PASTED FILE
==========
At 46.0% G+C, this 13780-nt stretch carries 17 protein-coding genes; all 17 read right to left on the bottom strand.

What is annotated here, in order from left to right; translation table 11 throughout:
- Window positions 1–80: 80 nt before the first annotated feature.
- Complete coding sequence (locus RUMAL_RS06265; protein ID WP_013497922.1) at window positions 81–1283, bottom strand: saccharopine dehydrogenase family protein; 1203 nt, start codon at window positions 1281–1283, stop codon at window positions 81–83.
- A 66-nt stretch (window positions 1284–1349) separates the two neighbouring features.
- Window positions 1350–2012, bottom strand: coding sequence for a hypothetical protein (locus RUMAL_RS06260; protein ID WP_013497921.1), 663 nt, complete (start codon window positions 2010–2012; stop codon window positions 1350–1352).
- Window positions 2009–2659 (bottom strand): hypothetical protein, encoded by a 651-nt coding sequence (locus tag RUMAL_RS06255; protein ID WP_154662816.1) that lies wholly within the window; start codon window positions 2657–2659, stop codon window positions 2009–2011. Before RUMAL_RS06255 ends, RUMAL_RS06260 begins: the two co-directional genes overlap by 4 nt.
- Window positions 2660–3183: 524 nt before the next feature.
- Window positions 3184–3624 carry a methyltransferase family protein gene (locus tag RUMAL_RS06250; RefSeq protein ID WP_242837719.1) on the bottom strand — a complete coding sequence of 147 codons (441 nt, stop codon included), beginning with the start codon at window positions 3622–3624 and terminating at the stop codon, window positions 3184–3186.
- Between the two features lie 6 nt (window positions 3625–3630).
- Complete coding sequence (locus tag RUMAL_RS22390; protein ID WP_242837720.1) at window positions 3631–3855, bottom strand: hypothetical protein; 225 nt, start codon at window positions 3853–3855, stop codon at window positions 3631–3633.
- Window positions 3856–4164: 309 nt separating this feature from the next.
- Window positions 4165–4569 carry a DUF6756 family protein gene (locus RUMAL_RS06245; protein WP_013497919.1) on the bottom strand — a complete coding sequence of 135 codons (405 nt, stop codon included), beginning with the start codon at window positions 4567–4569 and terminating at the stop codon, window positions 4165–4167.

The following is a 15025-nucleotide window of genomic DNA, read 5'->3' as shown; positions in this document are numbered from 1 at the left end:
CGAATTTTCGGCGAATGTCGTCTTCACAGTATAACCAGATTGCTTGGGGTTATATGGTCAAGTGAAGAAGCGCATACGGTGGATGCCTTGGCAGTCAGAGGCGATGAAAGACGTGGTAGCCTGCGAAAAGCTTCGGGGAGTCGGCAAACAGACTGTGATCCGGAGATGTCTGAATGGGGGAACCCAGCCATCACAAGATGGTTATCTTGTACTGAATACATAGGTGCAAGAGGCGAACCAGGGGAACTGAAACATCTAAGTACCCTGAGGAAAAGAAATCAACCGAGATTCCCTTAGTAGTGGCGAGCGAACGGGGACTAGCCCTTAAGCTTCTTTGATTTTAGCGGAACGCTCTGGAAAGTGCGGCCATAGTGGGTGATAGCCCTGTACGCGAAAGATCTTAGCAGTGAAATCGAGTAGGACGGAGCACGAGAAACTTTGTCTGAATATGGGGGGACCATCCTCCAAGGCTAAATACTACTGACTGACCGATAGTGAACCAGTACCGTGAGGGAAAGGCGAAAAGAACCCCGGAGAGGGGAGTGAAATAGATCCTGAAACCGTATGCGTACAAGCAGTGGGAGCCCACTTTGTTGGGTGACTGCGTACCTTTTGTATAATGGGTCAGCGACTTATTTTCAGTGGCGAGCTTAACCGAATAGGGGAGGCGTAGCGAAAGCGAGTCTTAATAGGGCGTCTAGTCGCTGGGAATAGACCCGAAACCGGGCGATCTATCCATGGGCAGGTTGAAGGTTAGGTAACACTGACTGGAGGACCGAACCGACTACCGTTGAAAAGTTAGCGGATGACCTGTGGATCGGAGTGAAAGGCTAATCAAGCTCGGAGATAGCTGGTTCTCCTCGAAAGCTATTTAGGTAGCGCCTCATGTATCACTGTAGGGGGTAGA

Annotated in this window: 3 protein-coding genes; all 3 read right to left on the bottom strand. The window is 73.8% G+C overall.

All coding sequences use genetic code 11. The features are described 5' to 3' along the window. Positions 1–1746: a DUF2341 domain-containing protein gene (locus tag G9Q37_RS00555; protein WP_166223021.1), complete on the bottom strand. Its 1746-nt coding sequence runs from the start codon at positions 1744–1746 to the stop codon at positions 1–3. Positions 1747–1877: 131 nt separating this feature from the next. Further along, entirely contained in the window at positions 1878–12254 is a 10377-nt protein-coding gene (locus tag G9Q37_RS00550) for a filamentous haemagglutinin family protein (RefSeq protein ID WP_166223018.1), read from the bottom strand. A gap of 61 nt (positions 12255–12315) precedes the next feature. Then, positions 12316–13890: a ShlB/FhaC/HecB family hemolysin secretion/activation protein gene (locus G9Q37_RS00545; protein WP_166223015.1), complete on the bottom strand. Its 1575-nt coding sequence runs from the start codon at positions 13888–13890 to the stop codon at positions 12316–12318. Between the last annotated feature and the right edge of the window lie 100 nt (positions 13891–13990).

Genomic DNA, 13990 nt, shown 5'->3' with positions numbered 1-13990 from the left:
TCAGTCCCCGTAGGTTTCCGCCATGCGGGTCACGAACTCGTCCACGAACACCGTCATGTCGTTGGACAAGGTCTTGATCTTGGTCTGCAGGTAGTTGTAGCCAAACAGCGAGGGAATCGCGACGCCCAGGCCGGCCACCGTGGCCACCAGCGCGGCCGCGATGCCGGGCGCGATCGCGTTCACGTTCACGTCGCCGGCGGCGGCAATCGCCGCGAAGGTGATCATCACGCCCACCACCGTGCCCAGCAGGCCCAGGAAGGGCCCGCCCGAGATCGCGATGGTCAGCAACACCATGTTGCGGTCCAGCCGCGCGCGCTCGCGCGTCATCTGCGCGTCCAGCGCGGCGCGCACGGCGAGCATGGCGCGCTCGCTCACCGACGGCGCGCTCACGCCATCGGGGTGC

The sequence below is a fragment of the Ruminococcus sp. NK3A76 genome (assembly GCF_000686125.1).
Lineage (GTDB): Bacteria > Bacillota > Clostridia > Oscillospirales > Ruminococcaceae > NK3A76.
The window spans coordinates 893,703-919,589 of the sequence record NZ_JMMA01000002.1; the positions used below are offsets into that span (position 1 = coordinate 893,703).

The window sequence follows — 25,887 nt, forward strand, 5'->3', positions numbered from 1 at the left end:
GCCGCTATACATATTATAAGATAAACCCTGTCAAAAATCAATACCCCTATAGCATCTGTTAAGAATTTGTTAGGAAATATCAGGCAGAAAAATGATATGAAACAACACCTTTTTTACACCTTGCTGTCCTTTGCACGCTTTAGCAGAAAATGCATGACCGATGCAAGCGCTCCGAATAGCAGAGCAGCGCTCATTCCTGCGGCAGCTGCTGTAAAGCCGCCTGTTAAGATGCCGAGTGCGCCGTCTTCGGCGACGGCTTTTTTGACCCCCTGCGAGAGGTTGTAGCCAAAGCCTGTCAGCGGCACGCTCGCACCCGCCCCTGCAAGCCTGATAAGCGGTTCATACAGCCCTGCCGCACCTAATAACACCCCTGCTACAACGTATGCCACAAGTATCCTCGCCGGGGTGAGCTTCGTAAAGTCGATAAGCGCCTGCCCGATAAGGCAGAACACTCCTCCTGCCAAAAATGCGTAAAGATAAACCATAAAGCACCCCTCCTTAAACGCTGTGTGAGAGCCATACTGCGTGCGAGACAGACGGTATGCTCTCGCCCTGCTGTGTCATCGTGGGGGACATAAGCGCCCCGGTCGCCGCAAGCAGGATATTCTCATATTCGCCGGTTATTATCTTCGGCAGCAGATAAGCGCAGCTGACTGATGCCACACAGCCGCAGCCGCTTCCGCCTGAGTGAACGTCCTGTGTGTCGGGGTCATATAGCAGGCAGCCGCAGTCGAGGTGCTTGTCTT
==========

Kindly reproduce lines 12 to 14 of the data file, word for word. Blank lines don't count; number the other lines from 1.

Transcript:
- Window positions 3856–4164: 309 nt separating this feature from the next.
- Window positions 4165–4569 carry a DUF6756 family protein gene (locus RUMAL_RS06245; protein WP_013497919.1) on the bottom strand — a complete coding sequence of 135 codons (405 nt, stop codon included), beginning with the start codon at window positions 4567–4569 and terminating at the stop codon, window positions 4165–4167.

The following is a 15025-nucleotide window of genomic DNA, read 5'->3' as shown; positions in this document are numbered from 1 at the left end: